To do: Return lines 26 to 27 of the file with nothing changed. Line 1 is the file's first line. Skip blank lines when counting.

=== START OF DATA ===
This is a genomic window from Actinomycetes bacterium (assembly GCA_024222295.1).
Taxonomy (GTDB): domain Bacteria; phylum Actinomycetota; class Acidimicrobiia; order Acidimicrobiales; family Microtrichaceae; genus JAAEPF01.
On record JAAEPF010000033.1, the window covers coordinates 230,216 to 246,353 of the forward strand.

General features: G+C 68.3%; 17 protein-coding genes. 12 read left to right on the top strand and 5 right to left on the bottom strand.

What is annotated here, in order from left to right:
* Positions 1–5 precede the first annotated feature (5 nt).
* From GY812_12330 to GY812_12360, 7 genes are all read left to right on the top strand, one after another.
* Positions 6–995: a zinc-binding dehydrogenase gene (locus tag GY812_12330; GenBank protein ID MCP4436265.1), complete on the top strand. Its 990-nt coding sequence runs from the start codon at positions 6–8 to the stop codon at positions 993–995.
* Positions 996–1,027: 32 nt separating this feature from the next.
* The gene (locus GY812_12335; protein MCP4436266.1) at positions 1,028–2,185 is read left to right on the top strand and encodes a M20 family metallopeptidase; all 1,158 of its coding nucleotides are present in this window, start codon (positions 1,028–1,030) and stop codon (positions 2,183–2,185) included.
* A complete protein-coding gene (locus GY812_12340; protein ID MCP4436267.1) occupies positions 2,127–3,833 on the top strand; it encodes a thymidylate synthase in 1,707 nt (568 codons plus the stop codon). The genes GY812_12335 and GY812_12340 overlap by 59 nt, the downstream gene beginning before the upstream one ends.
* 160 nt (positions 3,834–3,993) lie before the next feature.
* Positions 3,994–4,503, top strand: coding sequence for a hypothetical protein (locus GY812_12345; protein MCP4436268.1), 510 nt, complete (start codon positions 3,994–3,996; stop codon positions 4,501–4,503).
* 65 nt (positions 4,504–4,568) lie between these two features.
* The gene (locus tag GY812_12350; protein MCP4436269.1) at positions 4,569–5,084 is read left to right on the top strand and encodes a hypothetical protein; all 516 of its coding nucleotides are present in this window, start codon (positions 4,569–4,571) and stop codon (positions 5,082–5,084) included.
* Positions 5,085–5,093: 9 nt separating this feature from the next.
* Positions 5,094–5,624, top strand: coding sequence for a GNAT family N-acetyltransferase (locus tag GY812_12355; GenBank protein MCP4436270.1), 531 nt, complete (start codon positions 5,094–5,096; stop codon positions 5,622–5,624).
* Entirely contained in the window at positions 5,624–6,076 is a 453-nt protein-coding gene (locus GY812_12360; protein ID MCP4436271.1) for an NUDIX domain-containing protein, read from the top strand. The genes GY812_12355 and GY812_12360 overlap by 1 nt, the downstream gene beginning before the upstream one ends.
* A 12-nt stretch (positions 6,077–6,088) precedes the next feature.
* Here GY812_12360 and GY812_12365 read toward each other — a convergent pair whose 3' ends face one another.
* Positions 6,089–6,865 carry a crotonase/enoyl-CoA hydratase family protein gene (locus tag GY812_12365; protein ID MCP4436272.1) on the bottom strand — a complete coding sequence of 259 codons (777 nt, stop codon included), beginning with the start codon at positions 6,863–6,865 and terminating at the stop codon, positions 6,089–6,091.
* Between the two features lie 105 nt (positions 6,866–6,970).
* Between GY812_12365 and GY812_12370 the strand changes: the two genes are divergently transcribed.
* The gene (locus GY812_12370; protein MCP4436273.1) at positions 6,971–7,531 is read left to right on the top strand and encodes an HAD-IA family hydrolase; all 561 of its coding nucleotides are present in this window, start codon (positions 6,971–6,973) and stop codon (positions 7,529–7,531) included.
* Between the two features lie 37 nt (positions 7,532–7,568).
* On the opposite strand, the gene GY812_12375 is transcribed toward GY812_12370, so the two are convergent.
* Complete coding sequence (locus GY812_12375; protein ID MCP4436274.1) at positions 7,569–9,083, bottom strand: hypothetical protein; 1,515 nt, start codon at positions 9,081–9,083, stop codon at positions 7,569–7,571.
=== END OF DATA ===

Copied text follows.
* On the opposite strand, the gene GY812_12375 is transcribed toward GY812_12370, so the two are convergent.
* Complete coding sequence (locus GY812_12375; protein ID MCP4436274.1) at positions 7,569–9,083, bottom strand: hypothetical protein; 1,515 nt, start codon at positions 9,081–9,083, stop codon at positions 7,569–7,571.